We don’t like to hear this. I don’t like to hear this but it is the truth.

Saul did a whole lot right but because he failed to complete ALL the commands and did not follow what he was told to the “T”, God considered him to have wholly failed. Notably, God did not say to Samuel that Saul had done some things right but some things wrong or that he was pleased that Saul had obeyed part of the instruction but sad that he had not completed all of it. No. God gave him a fail grade. He told Samuel, “…he is TURNED BACK from following me, and hath NOT performed my commandments.”

This tells us that God considers partial obedience to be wholly unsatisfactory and equivalent to complete disobedience. He puts them on the same level. If someone had wholly disobeyed his command therefore and did, let’s say, 0 out of 10 things that he had commanded and another person had obeyed most of it, as he did 9 out of 10, God gives both of them the same fail grade of 0, as he considers both of them to have done the same bad thing, which is to disobey. None gets more kudos or points than the other.

THREE – There is no way that we can JUSTIFY or SANCTIFY disobedience.

Unwilling to accept that he had sinned by not carrying out the whole command of the Lord, Saul sought to provide an excuse that he hoped that God would accept. He told Samuel that he had performed the command of the Lord and had utterly destroyed what God had said to destroy but that the people (over whom he was responsible for leading), had spared some of the sheep and oxen alive, to sacrifice unto the Lord.

He therefore sought to sanctify his wrong doing by saying that he had done it for the Lord. Yet, this was still not acceptable to the Lord. For, once God gives a command, it is not for us to devise ways to honour him through disobedience.

People do much of this today in Churches. The Word of God is clear as to what the Lord has commanded on various issues, yet they decide to disobey or to do part of the command but not part, under the deceitful argument that they are doing it for the Lord. For example, God says let the women be silent in the Churches (1 Corinthians 14:34) but people decide to do their own thing, justifying their disobedience with the useless excuse, that they are doing it for the Lord. They apply their own reasoning, as Saul did and do as they please, expecting the Lord to accept their offering and brazenly claiming, even as Saul did in his disobedience (which was really wilful defiance), “I have performed the commandment of the Lord.”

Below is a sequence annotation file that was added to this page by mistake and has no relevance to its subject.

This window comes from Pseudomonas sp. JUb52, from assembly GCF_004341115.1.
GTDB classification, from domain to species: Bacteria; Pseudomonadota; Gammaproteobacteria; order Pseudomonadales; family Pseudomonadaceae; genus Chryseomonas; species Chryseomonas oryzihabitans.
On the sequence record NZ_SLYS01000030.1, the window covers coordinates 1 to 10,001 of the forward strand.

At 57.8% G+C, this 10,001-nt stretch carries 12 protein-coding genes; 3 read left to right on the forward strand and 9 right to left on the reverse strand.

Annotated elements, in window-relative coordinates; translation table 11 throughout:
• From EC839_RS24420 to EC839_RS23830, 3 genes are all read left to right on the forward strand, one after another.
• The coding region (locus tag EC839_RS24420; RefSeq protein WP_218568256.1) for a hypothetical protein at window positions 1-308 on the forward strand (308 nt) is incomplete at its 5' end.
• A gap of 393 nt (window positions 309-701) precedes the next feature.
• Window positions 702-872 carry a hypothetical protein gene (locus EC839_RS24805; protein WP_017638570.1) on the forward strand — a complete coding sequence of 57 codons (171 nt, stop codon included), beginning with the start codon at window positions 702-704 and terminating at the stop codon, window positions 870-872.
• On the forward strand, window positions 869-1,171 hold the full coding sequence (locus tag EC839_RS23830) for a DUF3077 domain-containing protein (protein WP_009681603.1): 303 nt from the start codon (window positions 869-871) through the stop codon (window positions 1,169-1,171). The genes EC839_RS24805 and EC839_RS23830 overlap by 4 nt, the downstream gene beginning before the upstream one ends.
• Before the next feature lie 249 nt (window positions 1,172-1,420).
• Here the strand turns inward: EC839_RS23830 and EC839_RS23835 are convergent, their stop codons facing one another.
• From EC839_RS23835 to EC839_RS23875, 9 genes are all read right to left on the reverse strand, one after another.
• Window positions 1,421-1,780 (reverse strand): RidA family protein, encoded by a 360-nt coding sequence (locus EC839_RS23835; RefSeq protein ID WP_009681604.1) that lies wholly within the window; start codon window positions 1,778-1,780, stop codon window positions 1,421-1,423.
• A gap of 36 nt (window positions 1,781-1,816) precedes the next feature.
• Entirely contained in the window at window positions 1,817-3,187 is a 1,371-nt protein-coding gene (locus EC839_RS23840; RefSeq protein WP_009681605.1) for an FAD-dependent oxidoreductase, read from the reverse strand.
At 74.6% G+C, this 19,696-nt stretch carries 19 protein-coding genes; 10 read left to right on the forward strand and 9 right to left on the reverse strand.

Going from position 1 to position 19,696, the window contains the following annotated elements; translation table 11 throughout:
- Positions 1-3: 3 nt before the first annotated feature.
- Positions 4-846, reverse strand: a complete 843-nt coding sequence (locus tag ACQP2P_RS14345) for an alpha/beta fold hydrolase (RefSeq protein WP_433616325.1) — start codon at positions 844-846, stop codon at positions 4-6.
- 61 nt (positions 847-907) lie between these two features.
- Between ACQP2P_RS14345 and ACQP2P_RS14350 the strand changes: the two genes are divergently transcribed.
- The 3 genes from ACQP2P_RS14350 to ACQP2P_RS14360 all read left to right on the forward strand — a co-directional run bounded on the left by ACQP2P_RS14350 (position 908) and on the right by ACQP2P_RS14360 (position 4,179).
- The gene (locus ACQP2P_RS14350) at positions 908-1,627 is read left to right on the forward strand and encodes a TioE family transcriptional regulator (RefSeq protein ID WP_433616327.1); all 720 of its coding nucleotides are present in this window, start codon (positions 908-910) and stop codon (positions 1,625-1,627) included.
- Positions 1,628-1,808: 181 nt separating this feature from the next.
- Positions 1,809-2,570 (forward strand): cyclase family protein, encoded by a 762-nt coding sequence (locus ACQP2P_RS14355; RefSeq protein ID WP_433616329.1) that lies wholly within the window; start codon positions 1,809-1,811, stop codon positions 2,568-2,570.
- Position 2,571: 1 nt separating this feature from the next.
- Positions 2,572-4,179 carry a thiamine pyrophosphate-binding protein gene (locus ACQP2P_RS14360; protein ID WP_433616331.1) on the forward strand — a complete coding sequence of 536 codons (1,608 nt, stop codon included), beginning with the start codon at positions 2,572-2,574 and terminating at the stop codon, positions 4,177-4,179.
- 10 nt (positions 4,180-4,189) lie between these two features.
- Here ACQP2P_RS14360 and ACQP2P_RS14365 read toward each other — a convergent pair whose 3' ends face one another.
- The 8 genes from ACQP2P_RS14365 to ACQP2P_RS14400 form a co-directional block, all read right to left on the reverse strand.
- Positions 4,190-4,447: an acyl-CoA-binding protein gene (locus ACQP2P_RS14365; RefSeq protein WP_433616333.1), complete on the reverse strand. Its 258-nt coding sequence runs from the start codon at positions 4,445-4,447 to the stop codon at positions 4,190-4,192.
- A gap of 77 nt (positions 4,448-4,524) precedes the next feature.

This brings me to my fourth point.

FOUR – God values OBEDIENCE MORE THAN ANYTHING else we do or claim to do for him.

In 1 Samuel 15, after Saul had given his excuse as to why he had disobeyed the command, stating that he had kept some animals alive to sacrifice them unto the Lord, Samuel responded in verse 22:

  • Hath the Lord as great delight in burnt offerings and sacrifices, as in obeying the voice of the Lord? Behold, to obey is better than sacrifice, and to hearken than the fat of rams.”

This reminds us that no matter how we try to nice up our sin, claiming that what we do, when we blatantly go against the Word of God is for his own benefit (as if God had need of anything from anyone of us), the fact remains that God values obedience to his Word, more than anything else. He would much prefer that we obey him, than anything else, so much so, that he would prefer we don’t do what we claim we are doing for him, if to do it, means to veer off the path of obedience and to go against his Word.

Wisdom crieth in the streets, the Word of God says and wisdom tells us, that if we want to do something good for the Lord (which is commendable) but to achieve it, it requires us to circumvent or go against God’s Word, then that something that we want to do for God, is not of God. For, God would not endorse us doing something that undermines his Word, that which he has placed above his own name (Psalm 138:2).

It is good to remember that God is not a God of contradiction nor of confusion. If he has given us commands in his Word, he will not support us in ventures, activities or so-called ‘ministries’, that require us to disregard his Word to achieve them. This should be a red flag that God is not in the so-called ‘noble’ cause that we are pursuing.